MANILA, Philippines – MP Tower, located in the Sampaloc section of Manila, stands on boxing hallowed ground. On that location once stood LM Gym, the spot where Manny Pacquiao honed his craft as a skinny, hungry teenaged pro fighter.
In 2008, Pacquiao tore down the dilapidated structure and built his namesake building, a modernly-designed seven-story building that juts out from an otherwise unchanged slum. Within MP Tower is his preferred boxing gym while in Manila, plus dormitories for his fighters and sparring partners who come in from out of town. The main offices to MP Travel – one of his many privately-owned businesses – is located at the ground floor.
The only remaining reminders of the old facility that was once there is the collage of black-and-white photos that show a barely recognizable 17-year-old Pacquiao training in the old LM Gym.
On the ground where his journey first began, Pacquiao is trying to awaken the primordial rage that had propelled him to world titles in an unprecedented eight different weight classes. The only difference now is that Pacquiao owns the building, is a multimillionaire and is the congressional representative of the Sarangani province in his second term.
The 34-year-old Pacquiao (54-5-2, 38 knockouts) is currently in the early stages of training for his November 24 bout against former WBA lightweight titleholder Brandon Rios (31-1-1, 23 KOs) at the Venetian Resort in Macau, China.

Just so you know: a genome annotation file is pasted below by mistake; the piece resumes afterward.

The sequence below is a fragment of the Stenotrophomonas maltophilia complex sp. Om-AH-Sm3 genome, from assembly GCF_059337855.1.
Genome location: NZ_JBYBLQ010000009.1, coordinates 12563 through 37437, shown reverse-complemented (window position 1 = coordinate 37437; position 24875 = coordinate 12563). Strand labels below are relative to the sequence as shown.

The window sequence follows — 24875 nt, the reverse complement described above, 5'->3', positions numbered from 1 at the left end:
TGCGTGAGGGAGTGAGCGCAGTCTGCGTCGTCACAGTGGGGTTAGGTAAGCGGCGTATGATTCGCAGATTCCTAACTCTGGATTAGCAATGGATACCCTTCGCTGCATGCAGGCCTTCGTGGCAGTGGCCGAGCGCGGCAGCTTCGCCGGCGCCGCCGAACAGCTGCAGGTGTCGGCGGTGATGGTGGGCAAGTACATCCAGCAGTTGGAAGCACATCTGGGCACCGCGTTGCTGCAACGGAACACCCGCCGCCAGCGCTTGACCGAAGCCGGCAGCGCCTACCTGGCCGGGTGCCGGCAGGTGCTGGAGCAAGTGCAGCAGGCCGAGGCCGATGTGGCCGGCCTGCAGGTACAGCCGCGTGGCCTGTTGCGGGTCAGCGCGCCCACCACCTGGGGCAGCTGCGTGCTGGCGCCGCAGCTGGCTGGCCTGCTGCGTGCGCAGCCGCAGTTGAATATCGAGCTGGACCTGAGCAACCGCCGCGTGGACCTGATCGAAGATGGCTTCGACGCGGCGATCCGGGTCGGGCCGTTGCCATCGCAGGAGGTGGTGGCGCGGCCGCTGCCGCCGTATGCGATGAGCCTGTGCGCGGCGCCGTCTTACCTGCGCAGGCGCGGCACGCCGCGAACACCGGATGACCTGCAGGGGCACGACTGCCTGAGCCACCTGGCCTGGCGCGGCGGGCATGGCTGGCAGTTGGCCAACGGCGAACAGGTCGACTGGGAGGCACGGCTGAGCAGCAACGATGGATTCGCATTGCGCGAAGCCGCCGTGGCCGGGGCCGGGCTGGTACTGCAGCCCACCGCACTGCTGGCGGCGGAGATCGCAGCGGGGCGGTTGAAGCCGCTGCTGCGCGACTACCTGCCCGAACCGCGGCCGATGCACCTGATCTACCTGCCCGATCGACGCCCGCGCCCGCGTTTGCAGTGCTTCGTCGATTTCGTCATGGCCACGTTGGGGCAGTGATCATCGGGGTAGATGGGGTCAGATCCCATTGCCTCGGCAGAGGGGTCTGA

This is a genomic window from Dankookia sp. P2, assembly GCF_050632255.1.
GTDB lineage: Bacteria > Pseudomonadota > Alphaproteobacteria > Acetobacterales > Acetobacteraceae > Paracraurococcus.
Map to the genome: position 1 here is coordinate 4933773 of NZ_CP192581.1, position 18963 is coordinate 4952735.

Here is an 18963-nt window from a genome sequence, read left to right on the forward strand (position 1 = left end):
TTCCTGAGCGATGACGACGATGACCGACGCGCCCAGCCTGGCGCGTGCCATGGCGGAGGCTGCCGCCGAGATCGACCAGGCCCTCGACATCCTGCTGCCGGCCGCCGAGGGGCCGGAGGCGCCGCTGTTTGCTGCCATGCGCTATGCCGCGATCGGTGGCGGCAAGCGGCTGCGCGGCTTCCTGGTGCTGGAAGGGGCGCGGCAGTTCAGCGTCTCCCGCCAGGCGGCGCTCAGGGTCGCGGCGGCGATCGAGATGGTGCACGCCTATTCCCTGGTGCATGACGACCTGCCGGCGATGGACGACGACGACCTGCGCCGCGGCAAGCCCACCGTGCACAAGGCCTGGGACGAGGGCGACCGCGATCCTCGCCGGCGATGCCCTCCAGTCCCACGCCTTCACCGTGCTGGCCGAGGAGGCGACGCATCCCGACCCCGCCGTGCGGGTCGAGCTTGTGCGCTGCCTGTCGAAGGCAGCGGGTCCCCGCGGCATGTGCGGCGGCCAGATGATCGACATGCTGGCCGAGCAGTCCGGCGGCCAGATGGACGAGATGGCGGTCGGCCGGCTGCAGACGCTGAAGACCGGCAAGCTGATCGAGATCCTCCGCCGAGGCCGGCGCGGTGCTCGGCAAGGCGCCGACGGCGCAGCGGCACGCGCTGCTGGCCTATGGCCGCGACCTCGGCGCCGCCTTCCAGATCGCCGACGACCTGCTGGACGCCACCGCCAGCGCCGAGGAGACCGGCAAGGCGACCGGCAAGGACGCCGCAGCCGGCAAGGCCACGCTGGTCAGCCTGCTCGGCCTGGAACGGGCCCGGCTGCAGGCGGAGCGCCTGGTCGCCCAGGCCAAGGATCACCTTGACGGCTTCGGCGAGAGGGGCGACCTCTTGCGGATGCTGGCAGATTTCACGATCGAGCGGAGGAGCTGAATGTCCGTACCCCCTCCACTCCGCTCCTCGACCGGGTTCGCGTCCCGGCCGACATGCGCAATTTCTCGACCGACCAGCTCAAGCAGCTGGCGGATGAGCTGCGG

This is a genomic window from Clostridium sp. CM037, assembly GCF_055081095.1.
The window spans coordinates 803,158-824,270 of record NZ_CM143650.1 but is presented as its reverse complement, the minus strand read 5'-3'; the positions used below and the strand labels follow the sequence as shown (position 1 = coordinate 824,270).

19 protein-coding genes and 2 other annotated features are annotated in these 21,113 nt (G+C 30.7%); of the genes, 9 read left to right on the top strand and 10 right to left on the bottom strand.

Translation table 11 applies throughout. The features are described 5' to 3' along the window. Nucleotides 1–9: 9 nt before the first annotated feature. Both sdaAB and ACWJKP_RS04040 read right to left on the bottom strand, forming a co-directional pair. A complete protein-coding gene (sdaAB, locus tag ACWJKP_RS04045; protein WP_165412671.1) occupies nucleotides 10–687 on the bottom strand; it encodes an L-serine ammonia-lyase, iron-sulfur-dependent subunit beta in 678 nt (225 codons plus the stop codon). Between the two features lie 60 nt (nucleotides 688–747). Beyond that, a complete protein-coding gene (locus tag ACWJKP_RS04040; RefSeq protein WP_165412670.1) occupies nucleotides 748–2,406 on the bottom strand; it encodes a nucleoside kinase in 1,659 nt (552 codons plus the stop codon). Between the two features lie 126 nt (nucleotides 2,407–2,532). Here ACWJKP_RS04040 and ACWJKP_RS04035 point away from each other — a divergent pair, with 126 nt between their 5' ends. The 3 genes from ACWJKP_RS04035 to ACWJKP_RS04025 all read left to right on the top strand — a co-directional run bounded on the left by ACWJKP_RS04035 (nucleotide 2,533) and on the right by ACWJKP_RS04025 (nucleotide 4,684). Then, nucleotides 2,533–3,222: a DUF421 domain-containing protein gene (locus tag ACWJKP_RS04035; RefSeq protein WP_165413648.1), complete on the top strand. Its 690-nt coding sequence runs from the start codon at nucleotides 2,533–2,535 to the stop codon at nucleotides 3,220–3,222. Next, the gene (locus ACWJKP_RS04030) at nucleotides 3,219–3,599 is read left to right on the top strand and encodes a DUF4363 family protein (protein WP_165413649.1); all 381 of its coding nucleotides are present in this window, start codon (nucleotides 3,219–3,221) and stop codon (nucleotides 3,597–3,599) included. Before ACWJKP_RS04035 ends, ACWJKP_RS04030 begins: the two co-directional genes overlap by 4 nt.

It’ll be Pacquiao’s first bout in 2013 following a 2012 that saw him lose a controversial decision to Timothy Bradley and sustain a sixth-round knockout loss to arch rival Juan Manuel Marquez in their fourth meeting this past December.
Though training has primarily been in his hometown of General Santos City, Pacquiao has been frequently taking the two-hour flight between Manila and “GenSan” for various reasons. On this occasion, Pacquiao is in Manila to attend a wedding, as well as to celebrate the birthday of his eldest daughter Princess, who lives in Manila most of the year to attend a private school.
It was here that Pacquiao was scheduled to begin sparring with Fredrick Lawson, the 25-year-old unbeaten Ghanaian with a formidable record of 21-0 (19 KOs). Lawson arrived from Accra on Sunday, but was still shaking off jetlag on Tuesday afternoon.
Ultimately, the sparring was postponed to Thursday at the Pacman Wild Card Boxing Club in GenSan. Instead, the two worked punch mitts simultaneously with separate trainers, pausing every so often to gauge the power of the other.